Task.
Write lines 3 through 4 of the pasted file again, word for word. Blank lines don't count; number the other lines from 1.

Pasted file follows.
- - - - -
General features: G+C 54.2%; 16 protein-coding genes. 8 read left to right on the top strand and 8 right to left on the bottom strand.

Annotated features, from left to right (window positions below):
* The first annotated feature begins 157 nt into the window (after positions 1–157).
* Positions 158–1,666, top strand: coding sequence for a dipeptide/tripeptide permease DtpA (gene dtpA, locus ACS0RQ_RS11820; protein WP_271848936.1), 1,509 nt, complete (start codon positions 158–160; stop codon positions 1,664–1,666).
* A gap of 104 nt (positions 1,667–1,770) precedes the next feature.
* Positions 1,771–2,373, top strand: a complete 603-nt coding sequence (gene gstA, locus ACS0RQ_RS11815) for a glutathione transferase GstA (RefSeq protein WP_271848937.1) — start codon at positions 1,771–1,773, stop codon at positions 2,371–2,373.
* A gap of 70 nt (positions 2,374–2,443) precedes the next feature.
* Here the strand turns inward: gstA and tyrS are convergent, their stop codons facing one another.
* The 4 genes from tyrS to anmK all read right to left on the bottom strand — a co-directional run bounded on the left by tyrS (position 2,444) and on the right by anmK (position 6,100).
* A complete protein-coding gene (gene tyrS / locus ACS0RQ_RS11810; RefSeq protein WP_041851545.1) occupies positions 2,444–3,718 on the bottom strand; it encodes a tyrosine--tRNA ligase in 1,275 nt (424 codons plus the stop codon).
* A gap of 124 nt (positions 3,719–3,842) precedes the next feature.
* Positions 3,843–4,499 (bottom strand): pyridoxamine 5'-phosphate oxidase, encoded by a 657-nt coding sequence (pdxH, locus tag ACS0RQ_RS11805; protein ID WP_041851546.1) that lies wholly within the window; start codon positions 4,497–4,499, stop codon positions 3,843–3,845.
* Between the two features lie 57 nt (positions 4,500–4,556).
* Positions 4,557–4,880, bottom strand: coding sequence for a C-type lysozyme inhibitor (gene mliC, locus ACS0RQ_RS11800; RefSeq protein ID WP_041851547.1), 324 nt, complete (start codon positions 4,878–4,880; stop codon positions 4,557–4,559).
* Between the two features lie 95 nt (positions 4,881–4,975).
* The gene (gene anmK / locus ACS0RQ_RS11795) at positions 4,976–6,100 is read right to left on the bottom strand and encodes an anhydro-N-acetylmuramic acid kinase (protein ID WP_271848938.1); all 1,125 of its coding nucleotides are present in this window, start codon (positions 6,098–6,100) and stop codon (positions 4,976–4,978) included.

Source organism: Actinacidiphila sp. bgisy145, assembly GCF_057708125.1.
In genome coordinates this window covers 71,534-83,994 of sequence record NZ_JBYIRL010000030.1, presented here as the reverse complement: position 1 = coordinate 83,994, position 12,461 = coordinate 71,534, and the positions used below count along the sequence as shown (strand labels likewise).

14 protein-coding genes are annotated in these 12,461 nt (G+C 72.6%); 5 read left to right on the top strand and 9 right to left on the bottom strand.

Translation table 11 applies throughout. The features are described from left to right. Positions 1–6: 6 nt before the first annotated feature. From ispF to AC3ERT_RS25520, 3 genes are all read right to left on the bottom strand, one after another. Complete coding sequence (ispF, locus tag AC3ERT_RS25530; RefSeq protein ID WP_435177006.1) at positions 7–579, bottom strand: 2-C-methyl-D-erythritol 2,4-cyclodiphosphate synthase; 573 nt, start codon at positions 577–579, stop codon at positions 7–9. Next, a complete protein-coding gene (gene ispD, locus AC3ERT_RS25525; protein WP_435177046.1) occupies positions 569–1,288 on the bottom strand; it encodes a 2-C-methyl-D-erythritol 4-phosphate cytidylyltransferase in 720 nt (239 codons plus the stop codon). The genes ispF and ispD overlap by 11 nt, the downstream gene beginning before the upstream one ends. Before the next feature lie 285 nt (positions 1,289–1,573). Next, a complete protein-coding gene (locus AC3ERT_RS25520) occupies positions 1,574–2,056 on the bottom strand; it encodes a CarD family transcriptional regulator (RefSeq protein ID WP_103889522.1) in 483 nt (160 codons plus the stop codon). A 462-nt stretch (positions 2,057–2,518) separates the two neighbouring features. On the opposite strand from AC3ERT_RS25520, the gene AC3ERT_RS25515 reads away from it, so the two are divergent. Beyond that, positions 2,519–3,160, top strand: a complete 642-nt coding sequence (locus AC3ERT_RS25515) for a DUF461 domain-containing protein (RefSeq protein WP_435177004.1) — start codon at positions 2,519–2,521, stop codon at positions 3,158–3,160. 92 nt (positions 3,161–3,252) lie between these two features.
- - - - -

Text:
* The first annotated feature begins 157 nt into the window (after positions 1–157).
* Positions 158–1,666, top strand: coding sequence for a dipeptide/tripeptide permease DtpA (gene dtpA, locus ACS0RQ_RS11820; protein WP_271848936.1), 1,509 nt, complete (start codon positions 158–160; stop codon positions 1,664–1,666).